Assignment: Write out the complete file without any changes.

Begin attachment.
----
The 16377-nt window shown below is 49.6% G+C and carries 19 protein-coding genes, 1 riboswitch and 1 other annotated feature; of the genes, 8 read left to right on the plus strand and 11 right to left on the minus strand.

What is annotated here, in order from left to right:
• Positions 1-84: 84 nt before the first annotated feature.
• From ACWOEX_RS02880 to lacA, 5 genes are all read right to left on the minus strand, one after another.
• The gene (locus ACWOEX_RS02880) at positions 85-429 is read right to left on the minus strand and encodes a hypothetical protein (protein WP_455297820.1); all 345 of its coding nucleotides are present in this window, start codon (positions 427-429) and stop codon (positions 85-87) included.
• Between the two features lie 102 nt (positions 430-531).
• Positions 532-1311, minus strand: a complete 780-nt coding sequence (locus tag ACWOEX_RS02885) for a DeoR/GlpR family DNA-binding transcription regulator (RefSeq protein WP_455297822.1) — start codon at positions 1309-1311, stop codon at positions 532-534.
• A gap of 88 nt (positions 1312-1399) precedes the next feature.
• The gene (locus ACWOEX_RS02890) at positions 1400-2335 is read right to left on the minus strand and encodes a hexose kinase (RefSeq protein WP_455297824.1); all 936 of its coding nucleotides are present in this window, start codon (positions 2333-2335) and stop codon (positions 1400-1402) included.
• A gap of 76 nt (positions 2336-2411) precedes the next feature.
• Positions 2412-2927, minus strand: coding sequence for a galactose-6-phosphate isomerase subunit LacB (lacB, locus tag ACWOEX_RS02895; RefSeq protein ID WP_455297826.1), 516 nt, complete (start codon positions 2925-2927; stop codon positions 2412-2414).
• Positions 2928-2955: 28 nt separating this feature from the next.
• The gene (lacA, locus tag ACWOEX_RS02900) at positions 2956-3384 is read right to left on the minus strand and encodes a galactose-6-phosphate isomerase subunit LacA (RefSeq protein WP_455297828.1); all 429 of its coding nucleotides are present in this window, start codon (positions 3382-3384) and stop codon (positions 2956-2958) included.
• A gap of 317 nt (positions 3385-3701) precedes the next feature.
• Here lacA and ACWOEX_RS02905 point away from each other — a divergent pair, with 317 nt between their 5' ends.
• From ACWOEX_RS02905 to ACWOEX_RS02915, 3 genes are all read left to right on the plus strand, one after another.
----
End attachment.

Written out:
The 16377-nt window shown below is 49.6% G+C and carries 19 protein-coding genes, 1 riboswitch and 1 other annotated feature; of the genes, 8 read left to right on the plus strand and 11 right to left on the minus strand.

What is annotated here, in order from left to right:
• Positions 1-84: 84 nt before the first annotated feature.
• From ACWOEX_RS02880 to lacA, 5 genes are all read right to left on the minus strand, one after another.
• The gene (locus ACWOEX_RS02880) at positions 85-429 is read right to left on the minus strand and encodes a hypothetical protein (protein WP_455297820.1); all 345 of its coding nucleotides are present in this window, start codon (positions 427-429) and stop codon (positions 85-87) included.
• Between the two features lie 102 nt (positions 430-531).
• Positions 532-1311, minus strand: a complete 780-nt coding sequence (locus tag ACWOEX_RS02885) for a DeoR/GlpR family DNA-binding transcription regulator (RefSeq protein WP_455297822.1) — start codon at positions 1309-1311, stop codon at positions 532-534.
• A gap of 88 nt (positions 1312-1399) precedes the next feature.
• The gene (locus ACWOEX_RS02890) at positions 1400-2335 is read right to left on the minus strand and encodes a hexose kinase (RefSeq protein WP_455297824.1); all 936 of its coding nucleotides are present in this window, start codon (positions 2333-2335) and stop codon (positions 1400-1402) included.
• A gap of 76 nt (positions 2336-2411) precedes the next feature.
• Positions 2412-2927, minus strand: coding sequence for a galactose-6-phosphate isomerase subunit LacB (lacB, locus tag ACWOEX_RS02895; RefSeq protein ID WP_455297826.1), 516 nt, complete (start codon positions 2925-2927; stop codon positions 2412-2414).
• Positions 2928-2955: 28 nt separating this feature from the next.
• The gene (lacA, locus tag ACWOEX_RS02900) at positions 2956-3384 is read right to left on the minus strand and encodes a galactose-6-phosphate isomerase subunit LacA (RefSeq protein WP_455297828.1); all 429 of its coding nucleotides are present in this window, start codon (positions 3382-3384) and stop codon (positions 2956-2958) included.
• A gap of 317 nt (positions 3385-3701) precedes the next feature.
• Here lacA and ACWOEX_RS02905 point away from each other — a divergent pair, with 317 nt between their 5' ends.
• From ACWOEX_RS02905 to ACWOEX_RS02915, 3 genes are all read left to right on the plus strand, one after another.